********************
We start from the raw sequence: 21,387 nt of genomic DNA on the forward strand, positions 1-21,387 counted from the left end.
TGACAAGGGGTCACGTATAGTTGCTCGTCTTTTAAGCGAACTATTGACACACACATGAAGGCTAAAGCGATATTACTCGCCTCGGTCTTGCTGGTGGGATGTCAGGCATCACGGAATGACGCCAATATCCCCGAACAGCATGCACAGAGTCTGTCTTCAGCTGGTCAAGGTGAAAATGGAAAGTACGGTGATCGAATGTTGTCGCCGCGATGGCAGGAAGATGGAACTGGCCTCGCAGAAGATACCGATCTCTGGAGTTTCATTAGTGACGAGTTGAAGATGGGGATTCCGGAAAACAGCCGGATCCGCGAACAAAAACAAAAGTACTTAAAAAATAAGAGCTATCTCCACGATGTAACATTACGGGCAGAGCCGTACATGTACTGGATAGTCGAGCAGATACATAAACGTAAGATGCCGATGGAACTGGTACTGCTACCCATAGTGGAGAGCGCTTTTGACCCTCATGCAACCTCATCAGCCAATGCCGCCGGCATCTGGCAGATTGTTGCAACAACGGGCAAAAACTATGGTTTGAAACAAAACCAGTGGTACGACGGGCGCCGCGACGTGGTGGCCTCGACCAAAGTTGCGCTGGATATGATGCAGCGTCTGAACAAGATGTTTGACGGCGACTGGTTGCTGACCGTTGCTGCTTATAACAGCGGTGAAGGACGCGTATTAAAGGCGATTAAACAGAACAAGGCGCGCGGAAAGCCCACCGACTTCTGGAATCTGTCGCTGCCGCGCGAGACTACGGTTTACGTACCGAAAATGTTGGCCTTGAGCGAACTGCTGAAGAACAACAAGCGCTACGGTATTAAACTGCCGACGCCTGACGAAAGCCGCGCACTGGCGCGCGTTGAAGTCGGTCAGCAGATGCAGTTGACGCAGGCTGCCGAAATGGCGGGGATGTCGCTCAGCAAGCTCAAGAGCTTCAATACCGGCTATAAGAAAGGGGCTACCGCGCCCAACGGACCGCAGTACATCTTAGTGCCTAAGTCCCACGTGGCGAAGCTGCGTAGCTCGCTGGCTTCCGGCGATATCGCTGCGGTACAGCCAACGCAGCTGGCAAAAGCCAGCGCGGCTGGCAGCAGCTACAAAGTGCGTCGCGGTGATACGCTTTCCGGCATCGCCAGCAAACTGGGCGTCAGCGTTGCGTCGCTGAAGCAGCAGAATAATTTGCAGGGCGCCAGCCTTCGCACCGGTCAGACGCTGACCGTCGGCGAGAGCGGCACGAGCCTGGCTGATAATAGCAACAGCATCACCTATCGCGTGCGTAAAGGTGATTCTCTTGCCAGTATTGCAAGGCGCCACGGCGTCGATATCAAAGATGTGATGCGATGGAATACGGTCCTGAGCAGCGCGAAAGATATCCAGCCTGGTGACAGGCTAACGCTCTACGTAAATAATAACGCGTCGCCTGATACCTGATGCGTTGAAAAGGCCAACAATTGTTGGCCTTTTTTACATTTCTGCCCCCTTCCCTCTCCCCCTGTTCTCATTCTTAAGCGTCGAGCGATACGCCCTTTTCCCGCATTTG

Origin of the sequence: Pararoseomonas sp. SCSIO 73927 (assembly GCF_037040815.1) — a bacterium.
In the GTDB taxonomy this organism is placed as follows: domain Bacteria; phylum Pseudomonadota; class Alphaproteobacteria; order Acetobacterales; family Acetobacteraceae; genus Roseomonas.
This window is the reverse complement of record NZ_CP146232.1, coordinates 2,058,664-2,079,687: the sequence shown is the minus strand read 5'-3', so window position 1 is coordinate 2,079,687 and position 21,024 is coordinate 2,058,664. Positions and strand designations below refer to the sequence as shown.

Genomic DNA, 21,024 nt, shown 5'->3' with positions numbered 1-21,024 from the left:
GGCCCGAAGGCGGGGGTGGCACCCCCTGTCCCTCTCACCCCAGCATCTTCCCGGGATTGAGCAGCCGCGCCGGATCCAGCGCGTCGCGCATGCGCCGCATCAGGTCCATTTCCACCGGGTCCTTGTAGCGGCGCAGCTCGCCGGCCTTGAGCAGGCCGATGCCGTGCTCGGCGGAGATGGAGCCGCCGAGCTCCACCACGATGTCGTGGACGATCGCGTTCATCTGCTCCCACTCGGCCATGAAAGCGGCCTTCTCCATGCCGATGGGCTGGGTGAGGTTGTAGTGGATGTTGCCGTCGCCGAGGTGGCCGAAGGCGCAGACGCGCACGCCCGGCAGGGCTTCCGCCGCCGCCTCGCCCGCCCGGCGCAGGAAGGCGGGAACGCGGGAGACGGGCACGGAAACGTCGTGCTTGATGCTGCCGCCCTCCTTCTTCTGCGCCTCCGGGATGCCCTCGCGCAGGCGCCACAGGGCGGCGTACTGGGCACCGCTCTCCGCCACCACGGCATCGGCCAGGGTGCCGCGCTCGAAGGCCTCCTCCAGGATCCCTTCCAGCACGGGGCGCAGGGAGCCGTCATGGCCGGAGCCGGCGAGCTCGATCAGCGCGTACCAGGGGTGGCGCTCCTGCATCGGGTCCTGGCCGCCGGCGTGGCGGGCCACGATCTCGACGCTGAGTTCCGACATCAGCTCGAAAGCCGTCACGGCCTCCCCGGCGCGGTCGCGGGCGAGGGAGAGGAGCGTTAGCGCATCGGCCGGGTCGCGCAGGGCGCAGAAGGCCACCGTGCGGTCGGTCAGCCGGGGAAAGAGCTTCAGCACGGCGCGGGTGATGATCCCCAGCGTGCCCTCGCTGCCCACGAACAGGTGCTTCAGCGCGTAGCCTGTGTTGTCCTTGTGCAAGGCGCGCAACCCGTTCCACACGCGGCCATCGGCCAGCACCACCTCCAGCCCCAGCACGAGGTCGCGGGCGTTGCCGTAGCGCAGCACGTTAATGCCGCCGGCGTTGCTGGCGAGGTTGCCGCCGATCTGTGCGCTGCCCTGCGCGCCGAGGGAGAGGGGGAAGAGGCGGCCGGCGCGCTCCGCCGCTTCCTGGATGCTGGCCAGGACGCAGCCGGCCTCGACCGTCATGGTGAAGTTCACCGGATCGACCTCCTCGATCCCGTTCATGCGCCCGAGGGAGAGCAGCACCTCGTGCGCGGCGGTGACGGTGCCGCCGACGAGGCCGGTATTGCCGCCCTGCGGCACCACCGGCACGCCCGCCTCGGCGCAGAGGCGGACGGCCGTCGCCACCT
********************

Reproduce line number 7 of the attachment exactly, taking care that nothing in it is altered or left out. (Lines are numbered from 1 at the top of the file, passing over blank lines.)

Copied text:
GGCCCGAAGGCGGGGGTGGCACCCCCTGTCCCTCTCACCCCAGCATCTTCCCGGGATTGAGCAGCCGCGCCGGATCCAGCGCGTCGCGCATGCGCCGCATCAGGTCCATTTCCACCGGGTCCTTGTAGCGGCGCAGCTCGCCGGCCTTGAGCAGGCCGATGCCGTGCTCGGCGGAGATGGAGCCGCCGAGCTCCACCACGATGTCGTGGACGATCGCGTTCATCTGCTCCCACTCGGCCATGAAAGCGGCCTTCTCCATGCCGATGGGCTGGGTGAGGTTGTAGTGGATGTTGCCGTCGCCGAGGTGGCCGAAGGCGCAGACGCGCACGCCCGGCAGGGCTTCCGCCGCCGCCTCGCCCGCCCGGCGCAGGAAGGCGGGAACGCGGGAGACGGGCACGGAAACGTCGTGCTTGATGCTGCCGCCCTCCTTCTTCTGCGCCTCCGGGATGCCCTCGCGCAGGCGCCACAGGGCGGCGTACTGGGCACCGCTCTCCGCCACCACGGCATCGGCCAGGGTGCCGCGCTCGAAGGCCTCCTCCAGGATCCCTTCCAGCACGGGGCGCAGGGAGCCGTCATGGCCGGAGCCGGCGAGCTCGATCAGCGCGTACCAGGGGTGGCGCTCCTGCATCGGGTCCTGGCCGCCGGCGTGGCGGGCCACGATCTCGACGCTGAGTTCCGACATCAGCTCGAAAGCCGTCACGGCCTCCCCGGCGCGGTCGCGGGCGAGGGAGAGGAGCGTTAGCGCATCGGCCGGGTCGCGCAGGGCGCAGAAGGCCACCGTGCGGTCGGTCAGCCGGGGAAAGAGCTTCAGCACGGCGCGGGTGATGATCCCCAGCGTGCCCTCGCTGCCCACGAACAGGTGCTTCAGCGCGTAGCCTGTGTTGTCCTTGTGCAAGGCGCGCAACCCGTTCCACACGCGGCCATCGGCCAGCACCACCTCCAGCCCCAGCACGAGGTCGCGGGCGTTGCCGTAGCGCAGCACGTTAATGCCGCCGGCGTTGCTGGCGAGGTTGCCGCCGATCTGTGCGCTGCCCTGCGCGCCGAGGGAGAGGGGGAAGAGGCGGCCGGCGCGCTCCGCCGCTTCCTGGATGCTGGCCAGGACGCAGCCGGCCTCGACCGTCATGGTGAAGTTCACCGGATCGACCTCCTCGATCCCGTTCATGCGCCCGAGGGAGAGCAGCACCTCGTGCGCGGCGGTGACGGTGCCGCCGACGAGGCCGGTATTGCCGCCCTGCGGCACCACCGGCACGCCCGCCTCGGCGCAGAGGCGGACGGCCGTCGCCACCT